Tue, 23 Jun 2015 10:55:04 GMT
It’s funny, because it seems as if the Mobile category at Cannes has been around for, well, forever. But in reality it only hit the festival three years ago. And boy, has it evolved in that time. This year’s jury president is FCB Brasil VP Creative Director Joanna Monteiro. LBB’s Addison Capper chatted with her to find out more.
LBB> How are you preparing yourself for your stint in the jury room at Cannes?
JM> Before we even get there, I’ve already shared with the jury some thoughts that should guide our votes and help us determine goals for the group. The mobile category involves a lot of technology and innovation, but it is crucial to keep in mind that Cannes is a creative festival and always looking for the best ideas. I’ve been studying the category, seeing both fresh and old work, and listening to what former jury members and presidents had to say about mobile. The idea is to have well-grounded and clear criteria before beginning our work in Cannes.
LBB> What words of advice will you be giving to your jury?
JM> We will discuss the trends of this multifaceted category, so let’s keep the creative perspective top-of-mind. Let’s look for great ideas, from great insights to great execution – ideas that really make sense for the brands and grab consumer attention. Mobile is young, fresh and interactive, making it one of the most exciting and engaging categories at Cannes Lions. I’m sure we will work hard and have fun as well.
LBB> The transcendent ‘big’ ideas are relatively easy enough to spot, but some work is smart in a more nuanced way, for example work that plays on the subtleties of a particular culture (the challenges of writing copy in Chinese might be different to writing in English or French, for example). When you’re leading a jury, how do you give space to these ideas in the jury room?
JM> All jurors are industry leaders who have created some of the best work in the world and are adept at identifying ideas and executions that are excellent in any language. All opinions count in the jury room and I’m confident we will enjoy great debate on our jury, identifying and rewarding efforts based on our collective judgement.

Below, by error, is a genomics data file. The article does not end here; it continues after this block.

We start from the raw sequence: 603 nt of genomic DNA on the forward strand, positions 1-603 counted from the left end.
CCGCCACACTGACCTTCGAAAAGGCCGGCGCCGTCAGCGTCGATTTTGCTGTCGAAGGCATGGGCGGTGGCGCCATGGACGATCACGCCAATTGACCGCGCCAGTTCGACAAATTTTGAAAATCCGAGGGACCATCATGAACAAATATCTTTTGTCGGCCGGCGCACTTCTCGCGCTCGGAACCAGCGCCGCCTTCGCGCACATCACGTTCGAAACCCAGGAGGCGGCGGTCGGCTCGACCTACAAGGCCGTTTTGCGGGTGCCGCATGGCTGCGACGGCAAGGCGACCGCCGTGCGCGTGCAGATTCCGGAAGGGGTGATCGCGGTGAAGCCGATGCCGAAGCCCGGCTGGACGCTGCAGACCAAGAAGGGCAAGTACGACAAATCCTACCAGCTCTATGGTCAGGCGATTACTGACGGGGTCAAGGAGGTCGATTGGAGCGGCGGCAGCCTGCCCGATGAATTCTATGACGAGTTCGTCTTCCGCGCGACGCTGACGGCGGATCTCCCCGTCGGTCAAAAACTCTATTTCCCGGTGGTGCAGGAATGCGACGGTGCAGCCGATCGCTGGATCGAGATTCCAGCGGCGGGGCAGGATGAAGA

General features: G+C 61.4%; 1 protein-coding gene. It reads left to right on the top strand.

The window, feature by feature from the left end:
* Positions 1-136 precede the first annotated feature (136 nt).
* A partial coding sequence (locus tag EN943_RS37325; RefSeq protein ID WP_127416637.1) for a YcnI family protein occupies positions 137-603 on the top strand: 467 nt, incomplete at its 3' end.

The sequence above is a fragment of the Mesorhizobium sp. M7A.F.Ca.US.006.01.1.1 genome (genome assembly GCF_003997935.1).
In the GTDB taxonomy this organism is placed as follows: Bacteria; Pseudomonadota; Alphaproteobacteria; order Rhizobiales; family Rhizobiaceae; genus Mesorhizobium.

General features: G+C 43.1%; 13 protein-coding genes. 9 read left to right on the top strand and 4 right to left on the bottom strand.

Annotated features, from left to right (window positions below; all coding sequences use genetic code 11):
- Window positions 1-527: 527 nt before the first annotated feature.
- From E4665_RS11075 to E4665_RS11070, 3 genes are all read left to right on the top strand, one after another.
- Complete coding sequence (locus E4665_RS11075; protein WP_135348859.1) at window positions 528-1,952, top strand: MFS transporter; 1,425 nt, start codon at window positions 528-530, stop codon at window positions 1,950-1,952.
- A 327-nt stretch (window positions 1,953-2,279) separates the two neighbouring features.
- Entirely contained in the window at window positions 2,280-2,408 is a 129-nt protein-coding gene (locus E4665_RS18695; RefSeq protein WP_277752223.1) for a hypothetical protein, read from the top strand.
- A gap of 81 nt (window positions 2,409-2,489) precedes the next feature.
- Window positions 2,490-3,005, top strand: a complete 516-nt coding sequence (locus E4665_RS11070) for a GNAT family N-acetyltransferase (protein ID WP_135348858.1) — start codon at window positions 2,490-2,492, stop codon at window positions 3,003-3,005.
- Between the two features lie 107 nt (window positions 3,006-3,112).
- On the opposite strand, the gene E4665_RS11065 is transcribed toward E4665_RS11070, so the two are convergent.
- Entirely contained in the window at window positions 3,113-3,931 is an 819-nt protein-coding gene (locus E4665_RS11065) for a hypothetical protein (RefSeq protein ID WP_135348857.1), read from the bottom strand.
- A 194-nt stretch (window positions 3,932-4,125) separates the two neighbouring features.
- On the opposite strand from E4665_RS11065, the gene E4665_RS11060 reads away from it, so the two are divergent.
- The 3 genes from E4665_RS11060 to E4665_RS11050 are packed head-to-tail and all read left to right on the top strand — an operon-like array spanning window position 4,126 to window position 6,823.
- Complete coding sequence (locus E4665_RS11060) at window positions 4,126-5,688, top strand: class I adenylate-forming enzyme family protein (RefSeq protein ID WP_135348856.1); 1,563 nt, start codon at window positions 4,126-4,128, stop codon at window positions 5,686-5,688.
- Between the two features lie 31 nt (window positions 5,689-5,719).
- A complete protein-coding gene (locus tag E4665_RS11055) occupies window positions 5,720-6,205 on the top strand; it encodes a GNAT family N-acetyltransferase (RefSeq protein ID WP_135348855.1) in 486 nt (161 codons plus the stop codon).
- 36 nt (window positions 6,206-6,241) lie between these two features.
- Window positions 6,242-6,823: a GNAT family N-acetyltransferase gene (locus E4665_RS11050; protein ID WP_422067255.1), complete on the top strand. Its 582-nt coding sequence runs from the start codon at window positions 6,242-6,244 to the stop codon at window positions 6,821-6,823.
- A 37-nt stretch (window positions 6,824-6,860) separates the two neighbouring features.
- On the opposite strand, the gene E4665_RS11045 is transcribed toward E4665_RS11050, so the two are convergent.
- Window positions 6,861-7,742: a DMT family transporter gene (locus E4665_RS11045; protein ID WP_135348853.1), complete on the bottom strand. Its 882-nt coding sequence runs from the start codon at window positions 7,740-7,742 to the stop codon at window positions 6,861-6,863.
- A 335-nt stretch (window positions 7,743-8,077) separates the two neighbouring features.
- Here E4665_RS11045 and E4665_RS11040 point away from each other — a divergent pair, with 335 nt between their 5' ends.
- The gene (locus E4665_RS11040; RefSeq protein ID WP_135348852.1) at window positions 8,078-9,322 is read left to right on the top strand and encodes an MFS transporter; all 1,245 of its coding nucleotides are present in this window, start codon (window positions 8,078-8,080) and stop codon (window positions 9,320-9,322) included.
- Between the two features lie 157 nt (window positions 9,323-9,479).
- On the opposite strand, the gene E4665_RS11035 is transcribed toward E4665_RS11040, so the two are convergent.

LBB> It seems like mobile has been around forever, but in reality the category only hit Cannes three years ago. Innovation in tech has really ramped up over that time too. How has it evolved and changed in those three years?
JM> Technology has become imbedded in campaigns and led to game-changing ideas. Planners and creatives are thinking differently because of technology. FCB, for instance, has used technology in simple but impactful ways, like using video-chat technology to connect Americans and Brazilians in a speaking-exchange program for CNA language school. More sophisticated technological tools contributed to our mobile Grand Prix last year for Nivea and were instrumental in efforts this year across the globe for clients including Valspar, Sony, UTEC and more. Technology is certainly proving to be a catalyst for creativity across all platforms.
LBB> Obviously you’re going to spend a lot of Cannes 2015 locked inside for jury deliberations… but is there any event or talk that you’re hoping to catch while you’re there?
JM> I would love to see Marilyn Manson and Betsy Beers but both seminars are on Monday, June 22, and it will be impossible for me. Sir Kenneth Branagh and Julia Louis-Dreyfus on Wednesday, June 24 are also sessions I would love to see. So are those by John Boiler from 72andsunny and David Guetta and Bobby Hershfield from SS+K on Thursday, June 25.
LBB> What do you think the big talking point (aside from the awards!) is likely to be at Cannes this year?
JM> I think the work for GOOD is still going to be a major topic. There is some really creative and pertinent work in this category but also more and more work that only uses it as a shortcut, a formula. And, formula is the opposite of what we should look for in creative advertising, isn’t it?
LBB> You are the Creative Director at FCB Brazil. Brazil and Argentina have generally been the big players in South American advertising, but recently smaller countries from the region have experienced a bit of a resurgence at global award shows. Why do you think that is? How do you see the Brazilian advertising market at the moment in comparison with its South American counterparts?
JM> I think that changed not only for other Latin countries, but also for agencies within Brazil. Today, the chances of doing good work are higher for everyone, no matter where they are, because of the Internet, social media and globalization. Information is more accessible to everyone. Once you have a good idea, technology, innovation and great executions can catapult great ideas from any country in the world.view more - Awards and EventsLBB Editorial, Tue, 23 Jun 2015 10:55:04 GMT